I am willing to grant Rich Lowry that the primary cause of the Santa Barbara massacre was the mental illness of the perpetrator. But I think it’s unsupportable to argue that his mental illness explains everything and that cultural messages had no influence whatsoever.

In this case, the murderer helpfully explained the source of his anger, which was envy and jealously fueled by feelings of inadequacy. He hated people who had and enjoyed the things he wanted and could not have. His mental illness explains his irrational hatred, but it doesn’t fully explain his feelings of inadequacy which were developed in a cultural context.

It doesn’t take a mental illness to seek out advice on how to better attract women, and the advice he received in the Pick-Up Artist community encouraged this young man to see women as objects to be conquered rather than as individuals to be courted. In this sense, the Pick-Up Artist community bears more responsibility for the massacre than the Beatles did for the Manson Gang’s atrocities.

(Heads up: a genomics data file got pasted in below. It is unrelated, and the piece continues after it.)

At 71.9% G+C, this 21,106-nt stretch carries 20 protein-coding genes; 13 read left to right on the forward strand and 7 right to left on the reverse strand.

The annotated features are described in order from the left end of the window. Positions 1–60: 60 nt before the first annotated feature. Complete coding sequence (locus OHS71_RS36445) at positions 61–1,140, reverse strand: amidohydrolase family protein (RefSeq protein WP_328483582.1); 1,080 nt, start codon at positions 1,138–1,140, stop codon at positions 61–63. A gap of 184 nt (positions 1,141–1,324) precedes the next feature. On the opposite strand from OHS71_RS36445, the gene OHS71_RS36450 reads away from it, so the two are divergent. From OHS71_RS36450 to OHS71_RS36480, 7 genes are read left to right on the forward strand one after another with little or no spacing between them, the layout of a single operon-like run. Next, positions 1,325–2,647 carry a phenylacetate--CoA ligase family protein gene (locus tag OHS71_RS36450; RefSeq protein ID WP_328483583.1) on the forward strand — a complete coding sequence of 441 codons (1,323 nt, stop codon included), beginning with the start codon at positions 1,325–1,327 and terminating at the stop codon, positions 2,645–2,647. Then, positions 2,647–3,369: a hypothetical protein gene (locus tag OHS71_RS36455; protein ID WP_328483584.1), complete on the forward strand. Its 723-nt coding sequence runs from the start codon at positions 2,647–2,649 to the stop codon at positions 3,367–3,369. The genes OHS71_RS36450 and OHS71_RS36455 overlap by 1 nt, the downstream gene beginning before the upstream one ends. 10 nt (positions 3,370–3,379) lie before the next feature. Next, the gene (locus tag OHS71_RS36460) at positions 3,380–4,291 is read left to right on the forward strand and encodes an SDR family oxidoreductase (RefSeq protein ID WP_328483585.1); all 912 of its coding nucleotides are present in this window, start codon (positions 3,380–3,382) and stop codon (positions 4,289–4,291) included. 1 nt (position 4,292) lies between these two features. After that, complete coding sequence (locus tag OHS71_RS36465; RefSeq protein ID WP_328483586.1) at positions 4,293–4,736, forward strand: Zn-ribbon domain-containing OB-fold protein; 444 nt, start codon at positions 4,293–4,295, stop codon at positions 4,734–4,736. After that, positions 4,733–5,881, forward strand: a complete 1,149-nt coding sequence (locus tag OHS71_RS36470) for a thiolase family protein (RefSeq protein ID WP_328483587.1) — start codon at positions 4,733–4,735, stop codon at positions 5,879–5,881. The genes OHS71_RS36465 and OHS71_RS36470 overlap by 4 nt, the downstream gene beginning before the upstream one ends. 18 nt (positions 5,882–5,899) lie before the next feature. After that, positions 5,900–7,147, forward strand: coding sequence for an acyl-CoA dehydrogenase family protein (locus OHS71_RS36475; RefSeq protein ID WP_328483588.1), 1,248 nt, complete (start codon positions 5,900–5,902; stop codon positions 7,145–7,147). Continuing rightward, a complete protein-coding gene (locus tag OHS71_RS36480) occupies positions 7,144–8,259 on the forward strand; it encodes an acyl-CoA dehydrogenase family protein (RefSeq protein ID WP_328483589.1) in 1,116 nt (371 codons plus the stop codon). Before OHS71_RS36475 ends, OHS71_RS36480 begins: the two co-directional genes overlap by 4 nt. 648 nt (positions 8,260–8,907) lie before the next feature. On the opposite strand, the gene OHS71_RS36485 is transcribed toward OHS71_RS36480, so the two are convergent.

So, while I think that it’s true that some people are spreading the blame around too cavalierly, the attitudes the killer had didn’t develop in a vacuum. There were people who were not suffering from any mental illness who encouraged this man to view women the way he did. I don’t see the harm in pointing that out.

Martin Longman

Martin Longman is the web editor for the Washington Monthly. See all his writing at ProgressPond.com